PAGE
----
Helicopters airlifted food and water to stranded residents of a North Carolina Outer Banks island Friday after it suffered “catastrophic flooding” as Hurricane Dorian swept up the coast, the governor said.
Dorian, a Category 1 hurricane with maximum sustained winds of 90 mph, was quickly moving away from the Mid-Atlantic states Friday night and heading for Nova Scotia, the National Hurricane Centersaid.
But the storm surge left behind inundated Ocracoke Island where about 800 people stayed during the hurricane, Gov. Roy Cooper said.
"Many homes and buildings are still underwater," he said.
The governor planned Saturday to visit counties along the coast to assess the damage.
“People on the ground who felt the effects of Dorian are our focus today,” he said in a statement. “Getting food, water and medical help to the people in need is the first priority."
By late Saturday morning, about 57,000 statewide were without power, the governor's office said.
Ocracoke Island, with a population of about 940, is accessible only by boat or air.
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Search-and-rescue teams were going house to house to provide care for anyone who may have been injured or in need of assistance.
Emergency officials brought food, water, generators and fuel trucks to the island, according to the governor.
Hurricane Dorian made landfall on Cape Hatteras, north of Ocracoke Island, at around 9 a.m. Friday as the storm, which devastated parts of the Bahamas and killed at least 43 people earlier this week, moved away from the U.S. East Coast, forecasters and officials said.
The storm also caused damage on Cape Hatteras and other parts of the Outer Banks, leaving them without power, Cooper said.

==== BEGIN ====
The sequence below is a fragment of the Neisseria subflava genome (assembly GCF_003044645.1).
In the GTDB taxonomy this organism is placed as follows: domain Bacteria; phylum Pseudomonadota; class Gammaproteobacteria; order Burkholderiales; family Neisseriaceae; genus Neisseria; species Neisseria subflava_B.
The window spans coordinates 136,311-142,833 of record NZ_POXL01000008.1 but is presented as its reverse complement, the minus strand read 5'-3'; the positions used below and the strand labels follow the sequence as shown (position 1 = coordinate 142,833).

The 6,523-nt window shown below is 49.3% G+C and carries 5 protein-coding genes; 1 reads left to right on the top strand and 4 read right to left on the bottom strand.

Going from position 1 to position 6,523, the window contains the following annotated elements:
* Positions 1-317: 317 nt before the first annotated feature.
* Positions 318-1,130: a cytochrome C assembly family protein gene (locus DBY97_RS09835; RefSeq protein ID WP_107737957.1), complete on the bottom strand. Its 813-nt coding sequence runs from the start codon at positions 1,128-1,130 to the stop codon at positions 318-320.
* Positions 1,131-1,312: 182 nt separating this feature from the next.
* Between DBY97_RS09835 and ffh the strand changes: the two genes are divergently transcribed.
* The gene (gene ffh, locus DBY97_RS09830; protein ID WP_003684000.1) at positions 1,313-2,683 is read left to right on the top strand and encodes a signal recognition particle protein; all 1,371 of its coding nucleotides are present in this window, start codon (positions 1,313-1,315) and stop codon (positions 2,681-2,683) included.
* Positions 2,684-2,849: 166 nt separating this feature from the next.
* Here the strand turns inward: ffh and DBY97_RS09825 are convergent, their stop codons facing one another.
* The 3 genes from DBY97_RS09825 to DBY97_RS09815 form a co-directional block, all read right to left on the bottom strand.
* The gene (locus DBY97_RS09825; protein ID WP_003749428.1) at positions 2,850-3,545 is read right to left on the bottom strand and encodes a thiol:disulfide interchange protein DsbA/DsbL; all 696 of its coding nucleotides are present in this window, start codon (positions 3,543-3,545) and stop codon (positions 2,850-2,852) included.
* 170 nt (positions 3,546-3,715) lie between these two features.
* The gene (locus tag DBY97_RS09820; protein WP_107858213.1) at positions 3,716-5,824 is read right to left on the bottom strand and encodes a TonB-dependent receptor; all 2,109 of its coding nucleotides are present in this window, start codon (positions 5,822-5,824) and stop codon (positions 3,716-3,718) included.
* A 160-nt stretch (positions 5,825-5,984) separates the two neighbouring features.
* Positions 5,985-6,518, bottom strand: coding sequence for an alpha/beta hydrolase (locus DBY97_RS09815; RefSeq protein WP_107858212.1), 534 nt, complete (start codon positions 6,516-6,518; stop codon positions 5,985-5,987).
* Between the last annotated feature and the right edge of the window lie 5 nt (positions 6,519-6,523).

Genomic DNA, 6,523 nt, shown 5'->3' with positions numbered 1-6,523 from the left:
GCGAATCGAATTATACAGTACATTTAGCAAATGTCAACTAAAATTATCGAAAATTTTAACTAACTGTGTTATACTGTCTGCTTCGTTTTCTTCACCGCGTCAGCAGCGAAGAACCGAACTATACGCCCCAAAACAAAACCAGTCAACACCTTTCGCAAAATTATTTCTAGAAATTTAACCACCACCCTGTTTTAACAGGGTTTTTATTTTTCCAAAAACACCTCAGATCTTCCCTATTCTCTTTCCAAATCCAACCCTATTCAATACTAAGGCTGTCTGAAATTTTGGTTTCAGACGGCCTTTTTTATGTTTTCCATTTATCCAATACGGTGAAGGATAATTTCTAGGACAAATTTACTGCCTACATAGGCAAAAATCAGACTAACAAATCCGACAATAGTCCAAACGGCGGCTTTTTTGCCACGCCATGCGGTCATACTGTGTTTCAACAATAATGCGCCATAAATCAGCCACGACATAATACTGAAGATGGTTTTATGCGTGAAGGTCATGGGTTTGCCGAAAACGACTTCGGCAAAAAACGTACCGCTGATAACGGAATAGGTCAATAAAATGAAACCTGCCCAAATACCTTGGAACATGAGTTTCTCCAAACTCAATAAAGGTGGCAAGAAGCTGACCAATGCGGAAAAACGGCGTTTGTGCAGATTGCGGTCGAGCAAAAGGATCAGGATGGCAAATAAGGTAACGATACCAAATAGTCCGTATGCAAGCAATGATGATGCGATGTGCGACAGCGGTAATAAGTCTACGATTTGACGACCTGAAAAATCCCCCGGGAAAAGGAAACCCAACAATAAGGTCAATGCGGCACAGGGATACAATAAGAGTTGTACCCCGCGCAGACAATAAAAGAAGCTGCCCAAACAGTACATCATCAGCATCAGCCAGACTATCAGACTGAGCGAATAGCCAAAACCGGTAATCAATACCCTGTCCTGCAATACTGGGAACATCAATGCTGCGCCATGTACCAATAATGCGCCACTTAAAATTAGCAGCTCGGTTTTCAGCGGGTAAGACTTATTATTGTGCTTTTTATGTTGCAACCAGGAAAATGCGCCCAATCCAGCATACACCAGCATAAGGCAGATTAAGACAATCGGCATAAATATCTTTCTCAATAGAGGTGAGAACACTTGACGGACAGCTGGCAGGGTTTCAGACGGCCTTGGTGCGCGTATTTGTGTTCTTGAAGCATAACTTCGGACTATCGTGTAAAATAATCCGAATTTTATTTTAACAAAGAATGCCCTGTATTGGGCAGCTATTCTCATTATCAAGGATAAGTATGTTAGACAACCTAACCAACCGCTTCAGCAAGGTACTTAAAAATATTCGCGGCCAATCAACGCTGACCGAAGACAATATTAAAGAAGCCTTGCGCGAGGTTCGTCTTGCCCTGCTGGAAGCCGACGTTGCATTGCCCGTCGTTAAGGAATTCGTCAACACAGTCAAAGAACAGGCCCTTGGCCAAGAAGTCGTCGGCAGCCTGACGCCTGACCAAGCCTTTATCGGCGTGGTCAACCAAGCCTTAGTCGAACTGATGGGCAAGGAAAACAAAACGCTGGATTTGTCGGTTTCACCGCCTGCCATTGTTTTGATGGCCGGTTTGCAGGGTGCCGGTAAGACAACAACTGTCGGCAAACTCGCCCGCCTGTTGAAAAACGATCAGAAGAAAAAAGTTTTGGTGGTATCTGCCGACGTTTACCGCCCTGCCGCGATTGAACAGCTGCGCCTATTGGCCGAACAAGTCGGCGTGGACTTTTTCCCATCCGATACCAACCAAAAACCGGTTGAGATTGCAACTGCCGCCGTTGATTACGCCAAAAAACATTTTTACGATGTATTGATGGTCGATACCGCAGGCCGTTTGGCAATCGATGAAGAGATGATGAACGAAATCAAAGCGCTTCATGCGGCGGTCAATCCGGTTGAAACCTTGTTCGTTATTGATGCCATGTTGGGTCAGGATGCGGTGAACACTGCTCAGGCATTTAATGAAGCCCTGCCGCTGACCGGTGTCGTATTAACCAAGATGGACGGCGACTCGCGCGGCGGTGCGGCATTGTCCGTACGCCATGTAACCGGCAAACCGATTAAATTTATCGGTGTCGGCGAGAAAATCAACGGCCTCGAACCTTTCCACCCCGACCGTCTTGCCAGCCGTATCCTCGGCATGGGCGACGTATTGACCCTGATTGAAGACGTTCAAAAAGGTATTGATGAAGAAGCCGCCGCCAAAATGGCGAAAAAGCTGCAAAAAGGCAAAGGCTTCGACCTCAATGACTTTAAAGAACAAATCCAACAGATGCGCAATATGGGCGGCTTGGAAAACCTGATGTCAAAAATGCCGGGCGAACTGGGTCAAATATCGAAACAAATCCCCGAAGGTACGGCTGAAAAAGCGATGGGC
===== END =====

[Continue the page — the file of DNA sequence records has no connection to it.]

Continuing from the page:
Pending the successful test run of the ferry tomorrow morning, we have additional personnel and trucks carrying a generator for the watertower, water, and MREs staged in Swan Quarter to deliver to Ocracoke. There will be enough food and water to last 3 days for 1100 people.
Residents of Ocracoke Island who stayed behind described flooding on a scale they had never seen before.
"The wall of water just came rushing through the island from the sound side. And it just started looking like a bathtub, very quickly," Steve Harris, who has lived on the island for most of the last 19 years, told The Associated Press.
"We went from almost no water to 4 to 6 feet in a matter of minutes,” Harris said.
He lives on the third floor of a condo building but lost his car to the storm, and he told the AP that people there were getting around by boat.
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Hurricane Dorian devastated parts of the Bahamas after making landfall as a Category 5 storm earlier this week. At least 43 people are dead, a spokesman for the prime minister said Friday, and the number is expected to increase significantly.
The hurricane poses a threat to Nova Scotia, Canada, where heavy winds were expected late Saturday, the National Hurricane Center said.
Paul Mason, executive director of Nova Scotia Emergency Management Office, said in a video message Friday that the whole province could be affected, and he said rain and winds of around 150 km an hour, or around 93 mph, could occur.
The hurricane was expected to pass about 120 miles southeast of Nantucket, Massachusetts, where a tropical storm warning was in effect for the island.
Phil Helsel is a reporter for NBC News.
Minyvonne Burke is a breaking news reporter for NBC News.